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State of the season part 1

I was going to write my annual ‘State of the Season’ report for our May and then June newsletters, but sadly I was overcome by an end-of-season lethargy and the May newsletter never got as far as the editor’s desk. My profuse apologies: I know how much you all look forward to it. Someone told me so once, but now I come to think of it he may have been talking about going to the dentist. (or maybe it was about family ski holidays)

First off let me say to all of you that moan about the cost of your lift pass (that might have been me, if I’m honest) that mine cost me somewhere in excess of 100€ per outing and I’m not exaggerating. I do so hate making everything about me, but I must explain why.

The thing you should know about La Tania, dear friends, lovely place that it is, is that it makes you ill. It makes me ill anyway. I always arrive with the vigger of Tigger (or perhaps the vigour of Tigour), but a week or two later and being led astray in the Ski Lodge once or twice, I succumb. (I’m not suggesting that the two are in any way connected, of course).

I’m never ill enough to abandon my duties or, I hasten to add, infect others; just enough to moan a lot and induce Melinda to withdraw any sympathy that usually naturally flows from her in abundance. Last season was no different, but this time I couldn’t shake it off for about five weeks and I wasn’t really up to skiing. Yes, I know.

Nevertheless, one sunny Saturday in late January I awoke and was able to get out of bed unassisted (I may be exaggerating for effect. At my age, it is almost impossible to get out of bed without help, much less put one’s socks on). I announced to Melinda that I felt fit enough to countenance a gentle ski to La Pause and sit in a deck-chair with one of their excellent chocolats chaud.

Now, the thing you should know about Saturdays, and to some extent Sundays, is that there are few, what one might call, ‘weekly skiers’ about as they are changeover days. They are replaced by locals, by which I mean folk from the relative lowlands nearby. You would think that they would be accomplished skiers, wouldn’t you? Some, yes, but generally, an emphatic no. They make even the most trepidacious of you that come to see us for the week look positively expert. At least you have a good idea whether you are a beginner, intermediate or advanced. The lowland locals all assume that, because they are residents of Savoie, they are naturally gifted skiers. Some might say that being French doesn’t help, but obviously I wouldn’t want to hear that sort of talk. I would rather talk about family ski holidays.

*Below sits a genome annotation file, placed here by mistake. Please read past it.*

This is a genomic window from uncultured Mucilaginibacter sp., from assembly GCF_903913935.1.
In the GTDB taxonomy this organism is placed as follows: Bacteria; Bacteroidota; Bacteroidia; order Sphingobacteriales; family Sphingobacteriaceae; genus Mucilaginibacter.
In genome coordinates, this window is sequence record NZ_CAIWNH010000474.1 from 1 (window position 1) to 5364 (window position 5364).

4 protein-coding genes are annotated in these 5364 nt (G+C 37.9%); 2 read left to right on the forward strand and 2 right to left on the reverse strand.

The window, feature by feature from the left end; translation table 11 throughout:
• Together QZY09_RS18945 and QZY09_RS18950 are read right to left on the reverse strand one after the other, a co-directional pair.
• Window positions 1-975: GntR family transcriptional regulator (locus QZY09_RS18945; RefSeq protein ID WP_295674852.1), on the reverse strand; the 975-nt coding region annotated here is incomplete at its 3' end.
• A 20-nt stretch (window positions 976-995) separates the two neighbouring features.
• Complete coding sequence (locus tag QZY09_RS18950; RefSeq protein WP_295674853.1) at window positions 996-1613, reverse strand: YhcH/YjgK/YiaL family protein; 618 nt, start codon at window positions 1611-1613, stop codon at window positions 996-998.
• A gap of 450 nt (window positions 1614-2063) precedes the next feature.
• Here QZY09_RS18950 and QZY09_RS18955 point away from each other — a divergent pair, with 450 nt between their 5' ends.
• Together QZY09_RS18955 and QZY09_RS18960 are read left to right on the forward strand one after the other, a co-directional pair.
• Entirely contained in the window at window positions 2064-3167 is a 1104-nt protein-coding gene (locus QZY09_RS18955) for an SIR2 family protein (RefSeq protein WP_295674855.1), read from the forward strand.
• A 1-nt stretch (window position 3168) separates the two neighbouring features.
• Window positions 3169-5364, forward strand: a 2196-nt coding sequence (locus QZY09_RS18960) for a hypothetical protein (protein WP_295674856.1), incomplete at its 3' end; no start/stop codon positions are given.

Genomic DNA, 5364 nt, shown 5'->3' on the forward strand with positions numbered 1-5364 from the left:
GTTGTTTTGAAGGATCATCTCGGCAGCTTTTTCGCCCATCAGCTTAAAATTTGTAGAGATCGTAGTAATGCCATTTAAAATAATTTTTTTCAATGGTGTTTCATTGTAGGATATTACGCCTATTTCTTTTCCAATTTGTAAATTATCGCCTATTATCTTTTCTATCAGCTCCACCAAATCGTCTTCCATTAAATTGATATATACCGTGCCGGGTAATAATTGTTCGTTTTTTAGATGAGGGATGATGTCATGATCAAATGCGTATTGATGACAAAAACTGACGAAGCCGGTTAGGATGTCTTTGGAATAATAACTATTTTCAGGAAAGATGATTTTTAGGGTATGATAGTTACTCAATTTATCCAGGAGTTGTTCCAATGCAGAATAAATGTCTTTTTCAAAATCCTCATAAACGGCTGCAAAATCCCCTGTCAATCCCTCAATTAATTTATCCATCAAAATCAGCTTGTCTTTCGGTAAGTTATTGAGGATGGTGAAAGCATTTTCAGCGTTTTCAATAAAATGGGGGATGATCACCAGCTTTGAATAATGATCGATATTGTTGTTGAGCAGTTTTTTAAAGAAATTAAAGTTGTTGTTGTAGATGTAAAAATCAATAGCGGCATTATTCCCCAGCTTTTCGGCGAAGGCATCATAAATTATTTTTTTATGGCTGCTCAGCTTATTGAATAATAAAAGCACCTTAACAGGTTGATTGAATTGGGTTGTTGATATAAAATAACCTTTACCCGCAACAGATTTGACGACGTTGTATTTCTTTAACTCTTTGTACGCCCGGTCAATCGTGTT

They are epitomised by the 25-year-old wearing a black bobble hat, an open ski jacket and a small backpack emitting rubbish French drum and base very loudly, because naturally we all want to hear it. I expect you may have seen them, for a few of them are around during the week as well. They will be the ones that hurtle past you, jacket flapping, thinking they are in control but clearly not. They haven’t mastered the snowplough and therefore stop by maiming someone. Luckily you can hear them coming most of the time.

As usual, I have gone off on one.

The long-suffering M and I were heading back from a highly convivial day’s deckchair skiing and decided, for some reason, to take Plan Fontaine rather than Folyères. I stopped for a minute or two to admire the view of La Tania below – off the piste of course but clearly not far enough off – when I was honoured to be chosen by a female version of the above-described skiing icon as her preferred method of ‘arrêt’, head-butting my shoulder in the process. Fortunately for her but not for me, she was wearing a helmet and not a bobble hat. The resulting break, although not serious, was enough to remove me from the slopes for a further six weeks. Luckily it was my left shoulder and I can report one can still clean toilets with a broken left clavicle but with a sound right one.

Broken clavicle in la tania

After that I was able to ski without further incident, but not frequently enough to justify the cost of a season lift pass. Perhaps in future we’ll take family ski holidays

That’s not quite enough about me, but sadly I must move on. Before I do though, I must mention in despatches Julie and Andrew, who booked with us for a month (and managed to make it all the way through), and to our little team who really stepped up to the plate when I was indisposed.

Thank you all for your help.

If you’re not too bored yet, part 2 is this way >>>>


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